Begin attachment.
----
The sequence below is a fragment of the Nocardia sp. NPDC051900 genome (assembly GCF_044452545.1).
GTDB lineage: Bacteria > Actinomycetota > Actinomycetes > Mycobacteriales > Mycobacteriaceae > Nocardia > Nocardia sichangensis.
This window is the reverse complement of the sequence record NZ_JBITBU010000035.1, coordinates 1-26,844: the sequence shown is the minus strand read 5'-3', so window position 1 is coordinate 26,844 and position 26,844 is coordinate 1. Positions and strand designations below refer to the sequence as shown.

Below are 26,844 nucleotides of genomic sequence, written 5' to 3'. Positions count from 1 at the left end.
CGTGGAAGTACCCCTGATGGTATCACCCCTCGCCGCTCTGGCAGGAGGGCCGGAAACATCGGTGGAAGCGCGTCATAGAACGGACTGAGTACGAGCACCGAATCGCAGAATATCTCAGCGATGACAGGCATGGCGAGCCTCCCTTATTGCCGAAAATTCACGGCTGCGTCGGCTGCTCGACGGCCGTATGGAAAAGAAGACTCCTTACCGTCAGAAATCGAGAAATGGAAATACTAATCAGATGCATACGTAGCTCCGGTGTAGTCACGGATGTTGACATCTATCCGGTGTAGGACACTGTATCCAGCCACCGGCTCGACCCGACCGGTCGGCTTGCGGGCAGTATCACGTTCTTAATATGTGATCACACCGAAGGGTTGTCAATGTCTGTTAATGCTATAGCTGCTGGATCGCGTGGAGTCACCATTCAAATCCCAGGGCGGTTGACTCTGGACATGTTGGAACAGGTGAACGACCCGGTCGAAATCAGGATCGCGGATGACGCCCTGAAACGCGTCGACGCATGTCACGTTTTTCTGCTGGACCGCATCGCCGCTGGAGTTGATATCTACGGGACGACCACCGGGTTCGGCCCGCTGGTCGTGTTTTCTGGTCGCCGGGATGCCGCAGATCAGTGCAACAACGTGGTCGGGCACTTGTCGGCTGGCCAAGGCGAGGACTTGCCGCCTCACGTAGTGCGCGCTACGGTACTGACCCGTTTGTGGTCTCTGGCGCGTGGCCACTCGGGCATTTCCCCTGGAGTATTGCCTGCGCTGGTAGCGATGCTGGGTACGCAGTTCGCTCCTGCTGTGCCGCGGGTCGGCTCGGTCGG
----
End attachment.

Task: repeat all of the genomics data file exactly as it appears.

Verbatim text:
The sequence below is a fragment of the Nocardia sp. NPDC051900 genome (assembly GCF_044452545.1).
GTDB lineage: Bacteria > Actinomycetota > Actinomycetes > Mycobacteriales > Mycobacteriaceae > Nocardia > Nocardia sichangensis.
This window is the reverse complement of the sequence record NZ_JBITBU010000035.1, coordinates 1-26,844: the sequence shown is the minus strand read 5'-3', so window position 1 is coordinate 26,844 and position 26,844 is coordinate 1. Positions and strand designations below refer to the sequence as shown.

Below are 26,844 nucleotides of genomic sequence, written 5' to 3'. Positions count from 1 at the left end.
CGTGGAAGTACCCCTGATGGTATCACCCCTCGCCGCTCTGGCAGGAGGGCCGGAAACATCGGTGGAAGCGCGTCATAGAACGGACTGAGTACGAGCACCGAATCGCAGAATATCTCAGCGATGACAGGCATGGCGAGCCTCCCTTATTGCCGAAAATTCACGGCTGCGTCGGCTGCTCGACGGCCGTATGGAAAAGAAGACTCCTTACCGTCAGAAATCGAGAAATGGAAATACTAATCAGATGCATACGTAGCTCCGGTGTAGTCACGGATGTTGACATCTATCCGGTGTAGGACACTGTATCCAGCCACCGGCTCGACCCGACCGGTCGGCTTGCGGGCAGTATCACGTTCTTAATATGTGATCACACCGAAGGGTTGTCAATGTCTGTTAATGCTATAGCTGCTGGATCGCGTGGAGTCACCATTCAAATCCCAGGGCGGTTGACTCTGGACATGTTGGAACAGGTGAACGACCCGGTCGAAATCAGGATCGCGGATGACGCCCTGAAACGCGTCGACGCATGTCACGTTTTTCTGCTGGACCGCATCGCCGCTGGAGTTGATATCTACGGGACGACCACCGGGTTCGGCCCGCTGGTCGTGTTTTCTGGTCGCCGGGATGCCGCAGATCAGTGCAACAACGTGGTCGGGCACTTGTCGGCTGGCCAAGGCGAGGACTTGCCGCCTCACGTAGTGCGCGCTACGGTACTGACCCGTTTGTGGTCTCTGGCGCGTGGCCACTCGGGCATTTCCCCTGGAGTATTGCCTGCGCTGGTAGCGATGCTGGGTACGCAGTTCGCTCCTGCTGTGCCGCGGGTCGGCTCGGTCGG